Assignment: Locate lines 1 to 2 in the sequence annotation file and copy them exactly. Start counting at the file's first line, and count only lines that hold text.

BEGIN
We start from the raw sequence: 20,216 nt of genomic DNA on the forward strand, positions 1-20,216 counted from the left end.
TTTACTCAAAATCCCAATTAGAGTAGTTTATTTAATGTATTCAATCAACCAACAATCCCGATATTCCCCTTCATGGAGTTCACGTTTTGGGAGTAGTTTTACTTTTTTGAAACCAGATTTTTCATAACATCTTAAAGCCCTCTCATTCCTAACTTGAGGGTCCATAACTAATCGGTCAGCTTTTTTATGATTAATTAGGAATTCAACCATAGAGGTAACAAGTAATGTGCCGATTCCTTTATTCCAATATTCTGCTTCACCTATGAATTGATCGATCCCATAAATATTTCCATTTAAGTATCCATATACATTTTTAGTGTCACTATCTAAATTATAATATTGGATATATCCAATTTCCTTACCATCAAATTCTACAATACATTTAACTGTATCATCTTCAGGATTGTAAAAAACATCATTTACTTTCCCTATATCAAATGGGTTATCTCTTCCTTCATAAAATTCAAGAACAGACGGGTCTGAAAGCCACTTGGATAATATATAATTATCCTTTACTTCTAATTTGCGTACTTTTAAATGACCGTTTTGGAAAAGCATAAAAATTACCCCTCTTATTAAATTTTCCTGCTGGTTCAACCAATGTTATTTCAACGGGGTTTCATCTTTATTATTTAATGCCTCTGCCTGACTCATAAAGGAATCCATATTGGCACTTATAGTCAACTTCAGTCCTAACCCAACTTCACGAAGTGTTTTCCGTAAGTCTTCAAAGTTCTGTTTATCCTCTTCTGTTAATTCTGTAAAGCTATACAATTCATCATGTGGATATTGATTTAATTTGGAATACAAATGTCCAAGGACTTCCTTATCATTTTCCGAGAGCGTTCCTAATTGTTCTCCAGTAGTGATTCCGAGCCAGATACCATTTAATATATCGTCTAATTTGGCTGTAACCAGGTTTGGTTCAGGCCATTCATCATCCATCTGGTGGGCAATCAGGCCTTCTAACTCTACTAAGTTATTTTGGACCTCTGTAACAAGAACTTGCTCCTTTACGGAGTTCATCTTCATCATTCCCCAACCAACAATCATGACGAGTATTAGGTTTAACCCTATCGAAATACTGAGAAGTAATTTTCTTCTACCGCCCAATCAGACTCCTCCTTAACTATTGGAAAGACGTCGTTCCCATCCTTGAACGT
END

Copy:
We start from the raw sequence: 20,216 nt of genomic DNA on the forward strand, positions 1-20,216 counted from the left end.
TTTACTCAAAATCCCAATTAGAGTAGTTTATTTAATGTATTCAATCAACCAACAATCCCGATATTCCCCTTCATGGAGTTCACGTTTTGGGAGTAGTTTTACTTTTTTGAAACCAGATTTTTCATAACATCTTAAAGCCCTCTCATTCCTAACTTGAGGGTCCATAACTAATCGGTCAGCTTTTTTATGATTAATTAGGAATTCAACCATAGAGGTAACAAGTAATGTGCCGATTCCTTTATTCCAATATTCTGCTTCACCTATGAATTGATCGATCCCATAAATATTTCCATTTAAGTATCCATATACATTTTTAGTGTCACTATCTAAATTATAATATTGGATATATCCAATTTCCTTACCATCAAATTCTACAATACATTTAACTGTATCATCTTCAGGATTGTAAAAAACATCATTTACTTTCCCTATATCAAATGGGTTATCTCTTCCTTCATAAAATTCAAGAACAGACGGGTCTGAAAGCCACTTGGATAATATATAATTATCCTTTACTTCTAATTTGCGTACTTTTAAATGACCGTTTTGGAAAAGCATAAAAATTACCCCTCTTATTAAATTTTCCTGCTGGTTCAACCAATGTTATTTCAACGGGGTTTCATCTTTATTATTTAATGCCTCTGCCTGACTCATAAAGGAATCCATATTGGCACTTATAGTCAACTTCAGTCCTAACCCAACTTCACGAAGTGTTTTCCGTAAGTCTTCAAAGTTCTGTTTATCCTCTTCTGTTAATTCTGTAAAGCTATACAATTCATCATGTGGATATTGATTTAATTTGGAATACAAATGTCCAAGGACTTCCTTATCATTTTCCGAGAGCGTTCCTAATTGTTCTCCAGTAGTGATTCCGAGCCAGATACCATTTAATATATCGTCTAATTTGGCTGTAACCAGGTTTGGTTCAGGCCATTCATCATCCATCTGGTGGGCAATCAGGCCTTCTAACTCTACTAAGTTATTTTGGACCTCTGTAACAAGAACTTGCTCCTTTACGGAGTTCATCTTCATCATTCCCCAACCAACAATCATGACGAGTATTAGGTTTAACCCTATCGAAATACTGAGAAGTAATTTTCTTCTACCGCCCAATCAGACTCCTCCTTAACTATTGGAAAGACGTCGTTCCCATCCTTGAACGT